If he had played quarterback for a different team or if he hadn’t found the water on the 15th hole of a 1960 tour event, John Brodie’s path might have led to “legend.” Still, as Art Spander writes, “Great” works well enough for the man born with astonishing athletic ability
Oh, what might have been.
The saddest words? Not for John Riley Brodie, whose solid accomplishments belied his even greater possibilities.
Athletically, Brodie simply was too good at too many things, a natural.
He could play. Anything. And he did play: was being a star in basketball and baseball at Oakland Tech High, before ending up a great NFL quarterback and champion senior golfer, enough for one man?
But still, what might have been. Go back years and years ago, to January 1960, and only a month after Brodie, in his third season with the franchise, had been playing backup quarterback for the San Francisco 49ers. But now, instead of throwing passes at Kezar Stadium—the windblown facility a couple miles inland from the Pacific and once the 49ers’ home field—he was on the 15th fairway at the Yorba Linda Open in southern California, two strokes ahead of Arnold Palmer, four behind Jerry Barber.
After a solid tee shot on the par-5 hole, Brodie, a gambler—on the course and off, a bold individual who always played to win—went for the green in two, but the ball plopped into a pond and a double bogey ended his chances. Ultimately he would finish 10 back of Barber, and in effect ended any thoughts of a career change.
“I always wonder what would have happened if I knocked that ball on the green and holed it and won the tournament,” said Brodie, reviewing his life and sounding like so many golfers pro or amateur. Would he have quit football and gone on Tour full time?
Brodie would play occasionally as a pro before regaining his amateur status, and then in the late 1980s, after he left the NFL and was working as an announcer for NBC on both football and golf, he followed his muse and joined the PGA Senior Tour. This was long before it was renamed the “Champions Tour.”
Brodie did become a champion, not that he already wasn’t one, with his previous success coming in 1970, partnering fellow Stanford University alum and full-time tour pro Bob Rosburg to a team victory in the in the Bing Crosby National Pro-Am, now the AT&T Pebble Beach Pro-Am. (“If I had John’s game I think I would have won the pro tournament,” was Rosburg’s assessment.)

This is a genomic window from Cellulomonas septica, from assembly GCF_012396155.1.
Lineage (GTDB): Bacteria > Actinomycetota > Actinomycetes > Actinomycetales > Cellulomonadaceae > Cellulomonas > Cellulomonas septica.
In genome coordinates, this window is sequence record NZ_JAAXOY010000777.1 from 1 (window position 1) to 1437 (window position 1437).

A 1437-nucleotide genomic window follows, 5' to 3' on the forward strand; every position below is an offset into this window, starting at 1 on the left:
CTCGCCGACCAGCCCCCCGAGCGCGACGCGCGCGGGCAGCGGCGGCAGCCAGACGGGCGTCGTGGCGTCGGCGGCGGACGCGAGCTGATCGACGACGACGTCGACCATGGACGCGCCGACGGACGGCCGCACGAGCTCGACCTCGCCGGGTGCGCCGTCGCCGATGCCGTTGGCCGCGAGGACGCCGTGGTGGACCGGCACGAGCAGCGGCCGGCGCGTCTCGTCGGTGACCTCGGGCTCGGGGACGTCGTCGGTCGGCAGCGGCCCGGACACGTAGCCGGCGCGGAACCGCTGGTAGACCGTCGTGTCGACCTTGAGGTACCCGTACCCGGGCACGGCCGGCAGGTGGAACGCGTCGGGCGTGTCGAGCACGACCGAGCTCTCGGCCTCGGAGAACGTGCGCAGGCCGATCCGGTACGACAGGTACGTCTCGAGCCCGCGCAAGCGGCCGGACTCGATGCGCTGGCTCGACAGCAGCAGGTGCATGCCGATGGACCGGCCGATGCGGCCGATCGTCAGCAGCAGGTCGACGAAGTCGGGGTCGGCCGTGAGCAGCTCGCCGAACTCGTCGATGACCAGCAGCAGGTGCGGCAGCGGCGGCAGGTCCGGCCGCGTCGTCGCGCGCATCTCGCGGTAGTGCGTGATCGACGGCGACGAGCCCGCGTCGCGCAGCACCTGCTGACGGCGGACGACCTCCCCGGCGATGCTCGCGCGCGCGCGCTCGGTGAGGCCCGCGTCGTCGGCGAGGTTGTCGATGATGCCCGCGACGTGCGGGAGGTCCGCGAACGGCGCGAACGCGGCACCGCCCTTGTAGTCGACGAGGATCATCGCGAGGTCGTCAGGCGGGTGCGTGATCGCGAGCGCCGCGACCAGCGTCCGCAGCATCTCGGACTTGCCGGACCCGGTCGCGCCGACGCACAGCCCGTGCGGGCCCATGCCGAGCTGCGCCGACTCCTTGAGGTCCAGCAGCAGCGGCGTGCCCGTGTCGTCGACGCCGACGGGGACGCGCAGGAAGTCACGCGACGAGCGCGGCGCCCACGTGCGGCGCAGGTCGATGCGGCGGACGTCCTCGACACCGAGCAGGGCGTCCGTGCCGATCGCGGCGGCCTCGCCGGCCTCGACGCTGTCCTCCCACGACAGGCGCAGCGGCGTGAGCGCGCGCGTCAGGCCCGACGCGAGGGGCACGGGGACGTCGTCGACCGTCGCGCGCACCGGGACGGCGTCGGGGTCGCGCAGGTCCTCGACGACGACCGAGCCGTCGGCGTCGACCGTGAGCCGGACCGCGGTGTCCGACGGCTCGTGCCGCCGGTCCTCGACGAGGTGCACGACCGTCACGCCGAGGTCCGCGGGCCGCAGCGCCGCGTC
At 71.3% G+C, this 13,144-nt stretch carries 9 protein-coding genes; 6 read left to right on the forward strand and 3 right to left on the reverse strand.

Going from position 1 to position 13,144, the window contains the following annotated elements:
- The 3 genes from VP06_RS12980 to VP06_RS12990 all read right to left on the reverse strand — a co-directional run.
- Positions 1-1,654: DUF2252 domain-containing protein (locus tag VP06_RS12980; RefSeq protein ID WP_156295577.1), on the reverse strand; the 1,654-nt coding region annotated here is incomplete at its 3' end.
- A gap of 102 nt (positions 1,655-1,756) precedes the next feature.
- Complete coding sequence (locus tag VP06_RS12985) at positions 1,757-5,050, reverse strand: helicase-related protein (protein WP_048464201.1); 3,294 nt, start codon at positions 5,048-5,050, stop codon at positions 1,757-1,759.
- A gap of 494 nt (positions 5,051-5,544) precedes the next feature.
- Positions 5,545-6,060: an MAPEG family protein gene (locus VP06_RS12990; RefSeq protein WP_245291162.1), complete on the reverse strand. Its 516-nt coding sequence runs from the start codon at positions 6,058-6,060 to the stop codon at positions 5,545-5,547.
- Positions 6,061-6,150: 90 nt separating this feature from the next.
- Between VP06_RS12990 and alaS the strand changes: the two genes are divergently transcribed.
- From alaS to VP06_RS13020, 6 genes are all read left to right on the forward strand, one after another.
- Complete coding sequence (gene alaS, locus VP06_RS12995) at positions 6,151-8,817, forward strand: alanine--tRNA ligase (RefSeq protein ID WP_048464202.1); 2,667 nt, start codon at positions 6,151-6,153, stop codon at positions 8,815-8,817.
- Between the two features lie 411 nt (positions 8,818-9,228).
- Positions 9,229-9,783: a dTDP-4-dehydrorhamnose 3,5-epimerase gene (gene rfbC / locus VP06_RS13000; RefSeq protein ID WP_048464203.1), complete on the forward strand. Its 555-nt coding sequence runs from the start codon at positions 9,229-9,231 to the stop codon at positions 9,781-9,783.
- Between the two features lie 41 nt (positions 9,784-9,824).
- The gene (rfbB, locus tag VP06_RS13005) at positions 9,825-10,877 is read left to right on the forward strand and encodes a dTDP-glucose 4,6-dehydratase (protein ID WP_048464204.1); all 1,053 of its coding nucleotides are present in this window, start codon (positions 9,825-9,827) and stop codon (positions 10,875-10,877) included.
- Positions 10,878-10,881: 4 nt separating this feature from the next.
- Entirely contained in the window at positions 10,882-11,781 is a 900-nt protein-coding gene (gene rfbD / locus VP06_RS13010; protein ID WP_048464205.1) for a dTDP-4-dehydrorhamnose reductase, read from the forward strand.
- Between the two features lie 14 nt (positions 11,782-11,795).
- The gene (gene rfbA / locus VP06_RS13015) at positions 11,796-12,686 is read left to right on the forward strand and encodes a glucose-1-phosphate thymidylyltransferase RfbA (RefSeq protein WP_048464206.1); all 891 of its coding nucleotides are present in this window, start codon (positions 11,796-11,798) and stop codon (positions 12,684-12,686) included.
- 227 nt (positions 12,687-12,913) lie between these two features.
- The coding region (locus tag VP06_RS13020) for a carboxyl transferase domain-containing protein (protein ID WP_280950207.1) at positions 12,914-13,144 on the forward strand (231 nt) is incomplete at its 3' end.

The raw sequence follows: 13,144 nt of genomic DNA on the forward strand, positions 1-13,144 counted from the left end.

But it was in 1991, at the age of 56, that Brodie gained genuine golfing recognition, beating George Archer and Chi Chi Rodriguez in a playoff at the Security Pacific Senior Classic and becoming the first athlete from another sport to win on the Champions Tour.
Unfortunately, the man who at 17 years with the team remains the longest tenured player in 49ers history, who was so skilled at sports and has a beautiful wife, family and wealth—so blessed in life—suffered a debilitating stroke in October 2000. He would survive, thanks to doctors at the Eisenhower Medical Center in Palm Desert, California, but he was unable to play golf and was barely able to talk. After months of therapy, Brodie made progress with his speech. Such a cruel twist to the story of a man who is now 83 years old.
During the week of the 2012 U.S. Open at San Francisco’s Olympic Club, a course Brodie knew well, he was transported to Lincoln Muni, overlooking the Golden Gate Bridge, for a television interview. There in a setting and among people he knew, and aided by daughter Cammie, Brodie managed a few words and a few smiles but you sensed he wished to leap from his wheelchair and take a swing with a 5 iron.
So much had been in Brodie’s favor, besides his natural skill. At Stanford, the school of Tiger Woods, Tom Watson, Sandy Tatum, Charlie Seaver, Lawson Little, and others, Brodie could play one of the finer courses in the country. After joining the NFL, he honed his golf against Tony Lema, Ken Venturi and Rosburg, all major champions and all from Northern California as well.